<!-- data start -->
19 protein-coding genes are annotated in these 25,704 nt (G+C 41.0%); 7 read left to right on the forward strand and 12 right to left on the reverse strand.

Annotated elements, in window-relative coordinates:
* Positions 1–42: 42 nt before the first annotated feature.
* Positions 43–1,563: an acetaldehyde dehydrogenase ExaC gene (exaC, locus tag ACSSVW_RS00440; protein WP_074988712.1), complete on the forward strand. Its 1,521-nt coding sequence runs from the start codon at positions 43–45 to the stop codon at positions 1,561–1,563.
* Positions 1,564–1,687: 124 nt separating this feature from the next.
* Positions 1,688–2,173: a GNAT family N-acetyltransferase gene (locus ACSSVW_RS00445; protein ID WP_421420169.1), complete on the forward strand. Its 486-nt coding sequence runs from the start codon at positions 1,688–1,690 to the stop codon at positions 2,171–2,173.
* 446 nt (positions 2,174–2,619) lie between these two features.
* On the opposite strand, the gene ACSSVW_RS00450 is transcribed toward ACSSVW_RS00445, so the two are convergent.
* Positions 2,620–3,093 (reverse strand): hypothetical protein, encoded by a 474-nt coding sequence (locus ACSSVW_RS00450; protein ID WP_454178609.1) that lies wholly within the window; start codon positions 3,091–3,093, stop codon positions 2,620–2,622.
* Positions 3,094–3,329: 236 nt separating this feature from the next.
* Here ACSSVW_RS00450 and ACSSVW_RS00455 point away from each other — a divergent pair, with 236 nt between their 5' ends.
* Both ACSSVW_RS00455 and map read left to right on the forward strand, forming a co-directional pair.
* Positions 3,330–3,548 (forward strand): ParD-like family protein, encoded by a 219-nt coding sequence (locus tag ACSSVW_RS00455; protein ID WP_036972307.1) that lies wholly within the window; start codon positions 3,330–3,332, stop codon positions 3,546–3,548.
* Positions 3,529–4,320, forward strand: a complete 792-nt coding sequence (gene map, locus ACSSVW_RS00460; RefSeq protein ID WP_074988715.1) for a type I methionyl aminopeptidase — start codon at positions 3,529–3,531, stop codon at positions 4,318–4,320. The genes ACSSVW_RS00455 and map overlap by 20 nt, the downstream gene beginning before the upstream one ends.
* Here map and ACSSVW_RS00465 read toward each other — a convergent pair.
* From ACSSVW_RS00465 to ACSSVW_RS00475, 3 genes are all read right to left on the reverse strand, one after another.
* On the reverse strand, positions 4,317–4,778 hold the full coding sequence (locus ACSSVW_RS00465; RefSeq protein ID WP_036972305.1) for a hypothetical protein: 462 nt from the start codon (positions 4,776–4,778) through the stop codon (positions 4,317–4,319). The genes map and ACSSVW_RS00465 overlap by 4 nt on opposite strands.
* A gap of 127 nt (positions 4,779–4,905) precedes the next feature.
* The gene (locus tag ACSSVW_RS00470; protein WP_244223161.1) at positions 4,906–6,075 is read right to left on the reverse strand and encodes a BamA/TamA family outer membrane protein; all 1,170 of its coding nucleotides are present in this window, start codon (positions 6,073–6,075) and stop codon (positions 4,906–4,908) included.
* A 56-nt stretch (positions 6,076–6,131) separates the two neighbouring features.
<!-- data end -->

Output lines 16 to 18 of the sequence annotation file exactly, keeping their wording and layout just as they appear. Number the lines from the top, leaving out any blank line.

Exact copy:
* From ACSSVW_RS00465 to ACSSVW_RS00475, 3 genes are all read right to left on the reverse strand, one after another.
* On the reverse strand, positions 4,317–4,778 hold the full coding sequence (locus ACSSVW_RS00465; RefSeq protein ID WP_036972305.1) for a hypothetical protein: 462 nt from the start codon (positions 4,776–4,778) through the stop codon (positions 4,317–4,319). The genes map and ACSSVW_RS00465 overlap by 4 nt on opposite strands.
* A gap of 127 nt (positions 4,779–4,905) precedes the next feature.